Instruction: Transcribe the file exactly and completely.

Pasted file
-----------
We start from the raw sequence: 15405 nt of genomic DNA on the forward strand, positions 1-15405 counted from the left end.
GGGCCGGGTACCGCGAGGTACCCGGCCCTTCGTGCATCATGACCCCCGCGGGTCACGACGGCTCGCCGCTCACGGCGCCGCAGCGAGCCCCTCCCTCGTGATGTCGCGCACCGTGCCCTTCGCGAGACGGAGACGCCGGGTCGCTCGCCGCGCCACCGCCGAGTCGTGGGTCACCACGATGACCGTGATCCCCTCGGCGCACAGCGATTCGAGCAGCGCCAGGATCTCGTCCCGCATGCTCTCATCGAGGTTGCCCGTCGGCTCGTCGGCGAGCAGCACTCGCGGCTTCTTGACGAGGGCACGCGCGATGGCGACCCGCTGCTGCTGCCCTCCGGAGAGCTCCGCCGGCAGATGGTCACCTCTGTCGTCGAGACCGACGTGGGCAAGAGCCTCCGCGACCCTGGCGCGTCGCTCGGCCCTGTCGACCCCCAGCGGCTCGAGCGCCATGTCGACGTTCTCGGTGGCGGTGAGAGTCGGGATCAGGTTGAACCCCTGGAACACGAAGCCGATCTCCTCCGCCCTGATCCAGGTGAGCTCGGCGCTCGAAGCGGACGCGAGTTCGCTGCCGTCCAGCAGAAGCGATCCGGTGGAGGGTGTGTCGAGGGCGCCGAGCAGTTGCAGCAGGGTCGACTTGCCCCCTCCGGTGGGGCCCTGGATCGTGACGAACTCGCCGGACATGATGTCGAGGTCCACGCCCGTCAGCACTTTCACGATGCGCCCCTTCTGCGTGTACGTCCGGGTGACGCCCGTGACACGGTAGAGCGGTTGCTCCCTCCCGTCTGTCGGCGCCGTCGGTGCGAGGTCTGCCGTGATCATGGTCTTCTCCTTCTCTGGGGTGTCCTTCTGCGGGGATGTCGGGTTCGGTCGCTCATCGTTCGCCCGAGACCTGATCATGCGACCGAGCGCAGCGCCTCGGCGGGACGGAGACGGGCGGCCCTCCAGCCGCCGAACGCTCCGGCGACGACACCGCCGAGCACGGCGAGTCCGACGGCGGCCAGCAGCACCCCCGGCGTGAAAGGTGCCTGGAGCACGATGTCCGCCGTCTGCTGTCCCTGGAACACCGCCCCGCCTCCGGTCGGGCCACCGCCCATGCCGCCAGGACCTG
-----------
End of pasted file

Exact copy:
We start from the raw sequence: 15405 nt of genomic DNA on the forward strand, positions 1-15405 counted from the left end.
GGGCCGGGTACCGCGAGGTACCCGGCCCTTCGTGCATCATGACCCCCGCGGGTCACGACGGCTCGCCGCTCACGGCGCCGCAGCGAGCCCCTCCCTCGTGATGTCGCGCACCGTGCCCTTCGCGAGACGGAGACGCCGGGTCGCTCGCCGCGCCACCGCCGAGTCGTGGGTCACCACGATGACCGTGATCCCCTCGGCGCACAGCGATTCGAGCAGCGCCAGGATCTCGTCCCGCATGCTCTCATCGAGGTTGCCCGTCGGCTCGTCGGCGAGCAGCACTCGCGGCTTCTTGACGAGGGCACGCGCGATGGCGACCCGCTGCTGCTGCCCTCCGGAGAGCTCCGCCGGCAGATGGTCACCTCTGTCGTCGAGACCGACGTGGGCAAGAGCCTCCGCGACCCTGGCGCGTCGCTCGGCCCTGTCGACCCCCAGCGGCTCGAGCGCCATGTCGACGTTCTCGGTGGCGGTGAGAGTCGGGATCAGGTTGAACCCCTGGAACACGAAGCCGATCTCCTCCGCCCTGATCCAGGTGAGCTCGGCGCTCGAAGCGGACGCGAGTTCGCTGCCGTCCAGCAGAAGCGATCCGGTGGAGGGTGTGTCGAGGGCGCCGAGCAGTTGCAGCAGGGTCGACTTGCCCCCTCCGGTGGGGCCCTGGATCGTGACGAACTCGCCGGACATGATGTCGAGGTCCACGCCCGTCAGCACTTTCACGATGCGCCCCTTCTGCGTGTACGTCCGGGTGACGCCCGTGACACGGTAGAGCGGTTGCTCCCTCCCGTCTGTCGGCGCCGTCGGTGCGAGGTCTGCCGTGATCATGGTCTTCTCCTTCTCTGGGGTGTCCTTCTGCGGGGATGTCGGGTTCGGTCGCTCATCGTTCGCCCGAGACCTGATCATGCGACCGAGCGCAGCGCCTCGGCGGGACGGAGACGGGCGGCCCTCCAGCCGCCGAACGCTCCGGCGACGACACCGCCGAGCACGGCGAGTCCGACGGCGGCCAGCAGCACCCCCGGCGTGAAAGGTGCCTGGAGCACGATGTCCGCCGTCTGCTGTCCCTGGAACACCGCCCCGCCTCCGGTCGGGCCACCGCCCATGCCGCCAGGACCTG